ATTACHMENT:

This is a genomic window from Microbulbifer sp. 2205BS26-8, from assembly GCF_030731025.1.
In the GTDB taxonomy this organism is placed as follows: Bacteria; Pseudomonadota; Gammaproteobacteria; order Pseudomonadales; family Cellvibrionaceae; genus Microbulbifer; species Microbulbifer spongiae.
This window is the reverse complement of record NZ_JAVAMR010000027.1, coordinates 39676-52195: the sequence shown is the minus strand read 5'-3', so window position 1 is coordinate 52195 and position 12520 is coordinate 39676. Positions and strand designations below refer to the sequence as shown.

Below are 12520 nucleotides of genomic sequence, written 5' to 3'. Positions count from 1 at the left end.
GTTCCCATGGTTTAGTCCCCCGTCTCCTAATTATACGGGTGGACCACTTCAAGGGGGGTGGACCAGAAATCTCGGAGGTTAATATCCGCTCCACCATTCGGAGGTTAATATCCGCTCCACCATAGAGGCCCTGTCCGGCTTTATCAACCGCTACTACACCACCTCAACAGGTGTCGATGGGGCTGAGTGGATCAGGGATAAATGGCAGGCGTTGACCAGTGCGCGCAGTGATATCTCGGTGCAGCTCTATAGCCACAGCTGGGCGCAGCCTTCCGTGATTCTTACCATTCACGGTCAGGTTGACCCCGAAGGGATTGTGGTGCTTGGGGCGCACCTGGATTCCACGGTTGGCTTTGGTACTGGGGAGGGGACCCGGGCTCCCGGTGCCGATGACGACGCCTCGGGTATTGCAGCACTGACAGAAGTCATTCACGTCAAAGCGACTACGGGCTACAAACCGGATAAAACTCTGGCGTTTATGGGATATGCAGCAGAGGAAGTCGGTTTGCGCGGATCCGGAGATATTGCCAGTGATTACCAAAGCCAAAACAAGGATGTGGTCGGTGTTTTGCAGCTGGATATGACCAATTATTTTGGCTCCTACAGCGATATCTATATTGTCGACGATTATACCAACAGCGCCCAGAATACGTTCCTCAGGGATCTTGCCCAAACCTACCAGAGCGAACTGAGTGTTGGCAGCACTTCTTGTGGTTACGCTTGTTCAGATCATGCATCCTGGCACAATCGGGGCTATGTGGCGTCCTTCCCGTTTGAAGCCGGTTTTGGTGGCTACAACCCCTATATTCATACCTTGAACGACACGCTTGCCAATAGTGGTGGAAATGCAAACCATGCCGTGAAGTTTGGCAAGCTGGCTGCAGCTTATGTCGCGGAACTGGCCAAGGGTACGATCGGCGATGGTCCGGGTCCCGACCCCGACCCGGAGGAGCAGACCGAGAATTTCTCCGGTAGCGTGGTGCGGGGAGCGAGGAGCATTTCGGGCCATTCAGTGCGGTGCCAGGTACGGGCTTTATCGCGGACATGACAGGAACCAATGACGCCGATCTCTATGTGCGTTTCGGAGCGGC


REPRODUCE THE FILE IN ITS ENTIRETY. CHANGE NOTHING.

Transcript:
This is a genomic window from Microbulbifer sp. 2205BS26-8, from assembly GCF_030731025.1.
In the GTDB taxonomy this organism is placed as follows: Bacteria; Pseudomonadota; Gammaproteobacteria; order Pseudomonadales; family Cellvibrionaceae; genus Microbulbifer; species Microbulbifer spongiae.
This window is the reverse complement of record NZ_JAVAMR010000027.1, coordinates 39676-52195: the sequence shown is the minus strand read 5'-3', so window position 1 is coordinate 52195 and position 12520 is coordinate 39676. Positions and strand designations below refer to the sequence as shown.

Below are 12520 nucleotides of genomic sequence, written 5' to 3'. Positions count from 1 at the left end.
GTTCCCATGGTTTAGTCCCCCGTCTCCTAATTATACGGGTGGACCACTTCAAGGGGGGTGGACCAGAAATCTCGGAGGTTAATATCCGCTCCACCATTCGGAGGTTAATATCCGCTCCACCATAGAGGCCCTGTCCGGCTTTATCAACCGCTACTACACCACCTCAACAGGTGTCGATGGGGCTGAGTGGATCAGGGATAAATGGCAGGCGTTGACCAGTGCGCGCAGTGATATCTCGGTGCAGCTCTATAGCCACAGCTGGGCGCAGCCTTCCGTGATTCTTACCATTCACGGTCAGGTTGACCCCGAAGGGATTGTGGTGCTTGGGGCGCACCTGGATTCCACGGTTGGCTTTGGTACTGGGGAGGGGACCCGGGCTCCCGGTGCCGATGACGACGCCTCGGGTATTGCAGCACTGACAGAAGTCATTCACGTCAAAGCGACTACGGGCTACAAACCGGATAAAACTCTGGCGTTTATGGGATATGCAGCAGAGGAAGTCGGTTTGCGCGGATCCGGAGATATTGCCAGTGATTACCAAAGCCAAAACAAGGATGTGGTCGGTGTTTTGCAGCTGGATATGACCAATTATTTTGGCTCCTACAGCGATATCTATATTGTCGACGATTATACCAACAGCGCCCAGAATACGTTCCTCAGGGATCTTGCCCAAACCTACCAGAGCGAACTGAGTGTTGGCAGCACTTCTTGTGGTTACGCTTGTTCAGATCATGCATCCTGGCACAATCGGGGCTATGTGGCGTCCTTCCCGTTTGAAGCCGGTTTTGGTGGCTACAACCCCTATATTCATACCTTGAACGACACGCTTGCCAATAGTGGTGGAAATGCAAACCATGCCGTGAAGTTTGGCAAGCTGGCTGCAGCTTATGTCGCGGAACTGGCCAAGGGTACGATCGGCGATGGTCCGGGTCCCGACCCCGACCCGGAGGAGCAGACCGAGAATTTCTCCGGTAGCGTGGTGCGGGGAGCGAGGAGCATTTCGGGCCATTCAGTGCGGTGCCAGGTACGGGCTTTATCGCGGACATGACAGGAACCAATGACGCCGATCTCTATGTGCGTTTCGGAGCGGC